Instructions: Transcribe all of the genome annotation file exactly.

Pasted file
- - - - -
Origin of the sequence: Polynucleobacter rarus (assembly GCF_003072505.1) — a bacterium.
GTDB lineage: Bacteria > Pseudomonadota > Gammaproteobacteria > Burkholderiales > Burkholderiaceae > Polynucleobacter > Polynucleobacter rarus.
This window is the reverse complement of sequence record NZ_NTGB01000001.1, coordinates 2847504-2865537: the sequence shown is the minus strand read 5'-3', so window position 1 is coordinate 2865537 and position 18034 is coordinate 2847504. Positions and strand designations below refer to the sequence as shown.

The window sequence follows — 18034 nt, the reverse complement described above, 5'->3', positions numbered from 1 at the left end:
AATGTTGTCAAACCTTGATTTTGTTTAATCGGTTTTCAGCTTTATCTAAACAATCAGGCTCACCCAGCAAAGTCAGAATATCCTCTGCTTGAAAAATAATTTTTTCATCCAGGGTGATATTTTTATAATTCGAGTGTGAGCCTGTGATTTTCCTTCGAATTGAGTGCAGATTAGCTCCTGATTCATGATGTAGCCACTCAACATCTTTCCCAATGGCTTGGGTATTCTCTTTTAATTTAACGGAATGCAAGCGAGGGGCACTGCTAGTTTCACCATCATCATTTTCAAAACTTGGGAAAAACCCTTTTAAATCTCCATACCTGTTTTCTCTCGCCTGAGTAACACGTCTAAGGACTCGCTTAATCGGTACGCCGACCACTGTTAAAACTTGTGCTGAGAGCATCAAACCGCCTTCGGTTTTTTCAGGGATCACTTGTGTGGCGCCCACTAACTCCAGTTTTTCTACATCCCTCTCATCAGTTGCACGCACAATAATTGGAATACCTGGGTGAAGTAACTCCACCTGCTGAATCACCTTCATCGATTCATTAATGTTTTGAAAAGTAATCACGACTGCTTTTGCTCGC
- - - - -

Origin of the sequence: Polynucleobacter rarus (assembly GCF_003072505.1) — a bacterium.
GTDB lineage: Bacteria > Pseudomonadota > Gammaproteobacteria > Burkholderiales > Burkholderiaceae > Polynucleobacter > Polynucleobacter rarus.
This window is the reverse complement of sequence record NZ_NTGB01000001.1, coordinates 2847504-2865537: the sequence shown is the minus strand read 5'-3', so window position 1 is coordinate 2865537 and position 18034 is coordinate 2847504. Positions and strand designations below refer to the sequence as shown.

The window sequence follows — 18034 nt, the reverse complement described above, 5'->3', positions numbered from 1 at the left end:
AATGTTGTCAAACCTTGATTTTGTTTAATCGGTTTTCAGCTTTATCTAAACAATCAGGCTCACCCAGCAAAGTCAGAATATCCTCTGCTTGAAAAATAATTTTTTCATCCAGGGTGATATTTTTATAATTCGAGTGTGAGCCTGTGATTTTCCTTCGAATTGAGTGCAGATTAGCTCCTGATTCATGATGTAGCCACTCAACATCTTTCCCAATGGCTTGGGTATTCTCTTTTAATTTAACGGAATGCAAGCGAGGGGCACTGCTAGTTTCACCATCATCATTTTCAAAACTTGGGAAAAACCCTTTTAAATCTCCATACCTGTTTTCTCTCGCCTGAGTAACACGTCTAAGGACTCGCTTAATCGGTACGCCGACCACTGTTAAAACTTGTGCTGAGAGCATCAAACCGCCTTCGGTTTTTTCAGGGATCACTTGTGTGGCGCCCACTAACTCCAGTTTTTCTACATCCCTCTCATCAGTTGCACGCACAATAATTGGAATACCTGGGTGAAGTAACTCCACCTGCTGAATCACCTTCATCGATTCATTAATGTTTTGAAAAGTAATCACGACTGCTTTTGCTCGC